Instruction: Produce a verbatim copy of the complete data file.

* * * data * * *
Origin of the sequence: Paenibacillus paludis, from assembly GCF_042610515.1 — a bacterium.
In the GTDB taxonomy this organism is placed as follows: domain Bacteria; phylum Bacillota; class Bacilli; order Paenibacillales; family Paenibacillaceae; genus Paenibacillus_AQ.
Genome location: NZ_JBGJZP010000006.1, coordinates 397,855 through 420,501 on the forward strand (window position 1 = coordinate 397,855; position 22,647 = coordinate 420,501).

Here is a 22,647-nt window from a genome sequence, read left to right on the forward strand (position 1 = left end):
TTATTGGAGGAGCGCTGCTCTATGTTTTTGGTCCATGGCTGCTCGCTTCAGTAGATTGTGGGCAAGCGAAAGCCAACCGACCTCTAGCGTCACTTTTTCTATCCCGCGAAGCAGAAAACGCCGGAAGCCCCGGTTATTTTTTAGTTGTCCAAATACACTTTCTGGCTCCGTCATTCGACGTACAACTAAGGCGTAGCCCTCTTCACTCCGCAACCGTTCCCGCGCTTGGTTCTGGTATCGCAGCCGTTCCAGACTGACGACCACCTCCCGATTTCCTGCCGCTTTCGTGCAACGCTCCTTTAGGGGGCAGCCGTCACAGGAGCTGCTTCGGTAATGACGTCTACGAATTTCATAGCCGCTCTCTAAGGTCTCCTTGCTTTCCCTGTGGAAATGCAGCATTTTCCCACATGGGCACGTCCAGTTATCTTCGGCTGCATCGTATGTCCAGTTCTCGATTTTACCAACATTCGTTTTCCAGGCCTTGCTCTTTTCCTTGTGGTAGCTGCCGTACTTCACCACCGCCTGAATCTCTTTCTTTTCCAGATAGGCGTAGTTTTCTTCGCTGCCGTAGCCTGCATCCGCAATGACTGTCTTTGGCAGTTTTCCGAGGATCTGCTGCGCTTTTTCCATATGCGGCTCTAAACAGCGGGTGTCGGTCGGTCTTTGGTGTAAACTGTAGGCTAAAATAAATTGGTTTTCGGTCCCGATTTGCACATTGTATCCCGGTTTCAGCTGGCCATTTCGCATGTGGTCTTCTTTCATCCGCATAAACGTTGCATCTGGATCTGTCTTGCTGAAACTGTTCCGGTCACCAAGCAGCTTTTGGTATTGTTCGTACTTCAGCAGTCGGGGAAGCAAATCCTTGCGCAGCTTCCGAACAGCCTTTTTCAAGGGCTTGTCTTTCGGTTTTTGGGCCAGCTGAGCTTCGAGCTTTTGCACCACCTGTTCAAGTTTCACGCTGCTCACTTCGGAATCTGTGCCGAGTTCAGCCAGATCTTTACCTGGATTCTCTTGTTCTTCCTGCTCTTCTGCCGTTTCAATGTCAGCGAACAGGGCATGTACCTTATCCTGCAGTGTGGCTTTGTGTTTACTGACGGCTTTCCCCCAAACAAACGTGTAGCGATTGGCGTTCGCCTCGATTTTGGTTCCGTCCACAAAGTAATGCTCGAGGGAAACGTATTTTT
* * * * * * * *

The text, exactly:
Origin of the sequence: Paenibacillus paludis, from assembly GCF_042610515.1 — a bacterium.
In the GTDB taxonomy this organism is placed as follows: domain Bacteria; phylum Bacillota; class Bacilli; order Paenibacillales; family Paenibacillaceae; genus Paenibacillus_AQ.
Genome location: NZ_JBGJZP010000006.1, coordinates 397,855 through 420,501 on the forward strand (window position 1 = coordinate 397,855; position 22,647 = coordinate 420,501).

Here is a 22,647-nt window from a genome sequence, read left to right on the forward strand (position 1 = left end):
TTATTGGAGGAGCGCTGCTCTATGTTTTTGGTCCATGGCTGCTCGCTTCAGTAGATTGTGGGCAAGCGAAAGCCAACCGACCTCTAGCGTCACTTTTTCTATCCCGCGAAGCAGAAAACGCCGGAAGCCCCGGTTATTTTTTAGTTGTCCAAATACACTTTCTGGCTCCGTCATTCGACGTACAACTAAGGCGTAGCCCTCTTCACTCCGCAACCGTTCCCGCGCTTGGTTCTGGTATCGCAGCCGTTCCAGACTGACGACCACCTCCCGATTTCCTGCCGCTTTCGTGCAACGCTCCTTTAGGGGGCAGCCGTCACAGGAGCTGCTTCGGTAATGACGTCTACGAATTTCATAGCCGCTCTCTAAGGTCTCCTTGCTTTCCCTGTGGAAATGCAGCATTTTCCCACATGGGCACGTCCAGTTATCTTCGGCTGCATCGTATGTCCAGTTCTCGATTTTACCAACATTCGTTTTCCAGGCCTTGCTCTTTTCCTTGTGGTAGCTGCCGTACTTCACCACCGCCTGAATCTCTTTCTTTTCCAGATAGGCGTAGTTTTCTTCGCTGCCGTAGCCTGCATCCGCAATGACTGTCTTTGGCAGTTTTCCGAGGATCTGCTGCGCTTTTTCCATATGCGGCTCTAAACAGCGGGTGTCGGTCGGTCTTTGGTGTAAACTGTAGGCTAAAATAAATTGGTTTTCGGTCCCGATTTGCACATTGTATCCCGGTTTCAGCTGGCCATTTCGCATGTGGTCTTCTTTCATCCGCATAAACGTTGCATCTGGATCTGTCTTGCTGAAACTGTTCCGGTCACCAAGCAGCTTTTGGTATTGTTCGTACTTCAGCAGTCGGGGAAGCAAATCCTTGCGCAGCTTCCGAACAGCCTTTTTCAAGGGCTTGTCTTTCGGTTTTTGGGCCAGCTGAGCTTCGAGCTTTTGCACCACCTGTTCAAGTTTCACGCTGCTCACTTCGGAATCTGTGCCGAGTTCAGCCAGATCTTTACCTGGATTCTCTTGTTCTTCCTGCTCTTCTGCCGTTTCAATGTCAGCGAACAGGGCATGTACCTTATCCTGCAGTGTGGCTTTGTGTTTACTGACGGCTTTCCCCCAAACAAACGTGTAGCGATTGGCGTTCGCCTCGATTTTGGTTCCGTCCACAAAGTAATGCTCGAGGGAAACGTATTTTT